When it came to selecting a camping car company, we ended up going with … wait for it …  a company called Camping Cars. Despite the simple name, I cannot say enough great things about them (and no, they did not sponsor this post). Aside from the experience itself, the staff is probably the number one reason we rave about them. Throughout our entire experience with Camping Cars, they were extremely helpful and friendly. They were super responsive throughout the booking process, sent us resources and tips months before we got there, and even picked us up from the airport and dropped us back off again when we were switching rentals, for free! When we got to their office, they showed us how to operate everything, gave us all kinds of maps, gear and advice, set us up with wifi in the car (which is available in all their vehicles) and then quickly upgraded us on the road a few days later when we requested a larger package. They helped point out the best grocery stores to stock up on food (look for the Bonus stores with a big pink pig logo!), explained the super complicated gas station system (I’ll explain in a later post), and answered all the questions we had. They checked in throughout our trip via email to make sure everything was okay and genuinely cared about our experience of Iceland. The cars themselves aren’t the newest or most luxurious, but they’re reliable and sturdy, and when you’re riding on some of the rough gravel roads, that’s exactly what you want.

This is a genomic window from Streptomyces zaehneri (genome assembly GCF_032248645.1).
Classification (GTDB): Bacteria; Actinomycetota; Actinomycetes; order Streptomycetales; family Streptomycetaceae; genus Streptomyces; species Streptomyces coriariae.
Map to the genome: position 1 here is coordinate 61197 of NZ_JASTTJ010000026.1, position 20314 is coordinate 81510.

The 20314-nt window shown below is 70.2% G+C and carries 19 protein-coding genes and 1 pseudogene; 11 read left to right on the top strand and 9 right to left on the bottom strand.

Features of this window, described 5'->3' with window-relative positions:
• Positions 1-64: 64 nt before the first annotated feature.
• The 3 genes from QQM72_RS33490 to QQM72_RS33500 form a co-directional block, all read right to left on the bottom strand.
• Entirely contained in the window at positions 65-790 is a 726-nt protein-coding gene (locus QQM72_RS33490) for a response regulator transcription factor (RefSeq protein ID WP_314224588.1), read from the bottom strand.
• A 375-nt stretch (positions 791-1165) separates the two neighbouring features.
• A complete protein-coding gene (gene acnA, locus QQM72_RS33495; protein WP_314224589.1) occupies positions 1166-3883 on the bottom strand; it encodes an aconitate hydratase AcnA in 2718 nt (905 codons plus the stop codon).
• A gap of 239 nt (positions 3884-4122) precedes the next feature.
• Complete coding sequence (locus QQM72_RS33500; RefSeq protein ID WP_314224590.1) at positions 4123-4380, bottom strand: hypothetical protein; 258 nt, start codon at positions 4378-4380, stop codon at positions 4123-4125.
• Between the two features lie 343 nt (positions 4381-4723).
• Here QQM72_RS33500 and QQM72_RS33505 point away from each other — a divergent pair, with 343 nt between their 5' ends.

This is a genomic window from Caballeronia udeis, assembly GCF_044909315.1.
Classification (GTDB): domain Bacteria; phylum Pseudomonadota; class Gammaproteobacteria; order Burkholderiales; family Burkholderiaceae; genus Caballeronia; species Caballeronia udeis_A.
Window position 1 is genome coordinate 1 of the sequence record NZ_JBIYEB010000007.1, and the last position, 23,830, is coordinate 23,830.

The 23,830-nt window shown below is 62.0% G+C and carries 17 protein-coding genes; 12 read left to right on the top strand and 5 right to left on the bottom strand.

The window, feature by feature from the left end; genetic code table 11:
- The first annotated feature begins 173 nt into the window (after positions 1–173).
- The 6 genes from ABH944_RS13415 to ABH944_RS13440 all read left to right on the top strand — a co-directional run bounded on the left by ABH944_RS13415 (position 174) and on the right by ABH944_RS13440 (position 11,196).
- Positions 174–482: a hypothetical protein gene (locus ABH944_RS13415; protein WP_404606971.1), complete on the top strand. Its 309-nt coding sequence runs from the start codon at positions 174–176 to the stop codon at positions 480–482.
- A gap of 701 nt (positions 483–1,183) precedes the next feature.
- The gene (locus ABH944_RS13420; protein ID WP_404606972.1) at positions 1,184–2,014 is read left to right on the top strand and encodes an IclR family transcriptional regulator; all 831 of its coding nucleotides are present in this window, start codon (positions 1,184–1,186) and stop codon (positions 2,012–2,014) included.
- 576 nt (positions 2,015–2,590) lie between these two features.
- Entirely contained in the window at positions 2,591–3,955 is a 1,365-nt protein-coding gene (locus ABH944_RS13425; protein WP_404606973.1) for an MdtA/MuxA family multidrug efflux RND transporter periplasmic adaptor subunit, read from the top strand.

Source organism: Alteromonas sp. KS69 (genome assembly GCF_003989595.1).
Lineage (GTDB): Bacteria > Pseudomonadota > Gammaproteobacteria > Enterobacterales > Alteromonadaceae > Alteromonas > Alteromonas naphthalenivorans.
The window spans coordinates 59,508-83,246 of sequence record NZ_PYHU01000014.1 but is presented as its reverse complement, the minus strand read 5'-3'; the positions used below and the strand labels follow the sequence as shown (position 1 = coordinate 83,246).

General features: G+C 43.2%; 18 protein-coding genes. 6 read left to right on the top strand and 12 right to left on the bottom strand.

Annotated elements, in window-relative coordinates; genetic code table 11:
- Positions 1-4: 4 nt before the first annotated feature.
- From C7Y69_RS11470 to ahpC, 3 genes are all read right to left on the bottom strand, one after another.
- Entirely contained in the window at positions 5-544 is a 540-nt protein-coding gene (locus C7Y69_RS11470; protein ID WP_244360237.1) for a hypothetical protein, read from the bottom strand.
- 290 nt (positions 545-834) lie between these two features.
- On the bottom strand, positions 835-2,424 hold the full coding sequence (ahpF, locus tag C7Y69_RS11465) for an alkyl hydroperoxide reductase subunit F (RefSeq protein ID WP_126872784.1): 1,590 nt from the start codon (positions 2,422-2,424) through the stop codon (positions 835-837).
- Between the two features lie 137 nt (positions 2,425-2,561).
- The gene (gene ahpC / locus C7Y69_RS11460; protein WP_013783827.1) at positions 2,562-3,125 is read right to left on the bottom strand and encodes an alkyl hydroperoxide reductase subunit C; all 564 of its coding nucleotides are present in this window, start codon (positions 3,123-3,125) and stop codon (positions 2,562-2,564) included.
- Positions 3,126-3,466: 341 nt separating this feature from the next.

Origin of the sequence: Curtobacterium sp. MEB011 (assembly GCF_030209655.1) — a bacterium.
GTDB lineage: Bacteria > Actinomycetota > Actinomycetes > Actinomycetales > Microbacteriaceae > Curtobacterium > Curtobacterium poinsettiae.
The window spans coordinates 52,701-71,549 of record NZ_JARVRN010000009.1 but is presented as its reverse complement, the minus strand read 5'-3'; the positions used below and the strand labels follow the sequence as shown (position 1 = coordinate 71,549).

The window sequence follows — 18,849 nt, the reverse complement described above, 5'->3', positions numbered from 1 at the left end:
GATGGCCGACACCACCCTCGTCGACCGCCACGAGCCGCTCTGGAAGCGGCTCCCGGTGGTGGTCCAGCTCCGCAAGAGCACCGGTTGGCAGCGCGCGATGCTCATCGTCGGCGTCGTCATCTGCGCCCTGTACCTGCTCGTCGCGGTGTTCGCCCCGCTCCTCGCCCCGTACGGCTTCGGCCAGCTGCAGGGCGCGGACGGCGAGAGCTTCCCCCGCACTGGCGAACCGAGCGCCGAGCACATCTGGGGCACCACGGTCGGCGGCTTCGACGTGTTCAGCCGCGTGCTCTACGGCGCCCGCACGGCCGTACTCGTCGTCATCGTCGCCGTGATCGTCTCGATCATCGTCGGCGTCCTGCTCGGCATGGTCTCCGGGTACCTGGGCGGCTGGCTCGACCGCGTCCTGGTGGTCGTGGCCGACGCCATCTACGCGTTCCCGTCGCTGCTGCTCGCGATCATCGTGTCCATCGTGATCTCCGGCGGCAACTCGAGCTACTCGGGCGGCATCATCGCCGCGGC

Aside from the car itself, our favorite part of camping was setting up in a different spot every night and waking up with some of the most incredible views around us. Ahhh, the freedom! The good news is that in Iceland, you can pretty much camp anywhere. We tried to stick to camping pull-offs or established campgrounds though, since there were hot showers and bathrooms available, which we did not regret. After we had explored a bit of Reykjavik on our first day there, we made our way around what’s known as The Golden Circle before finding our first spot to set up camp. The Golden Circle includes three main stops with a couple of extras that you can explore at your leisure. The sites all form sort of a big circle to the east and north of Reykjavik and you can easily see everything in an afternoon. I think total, it took us about four hours.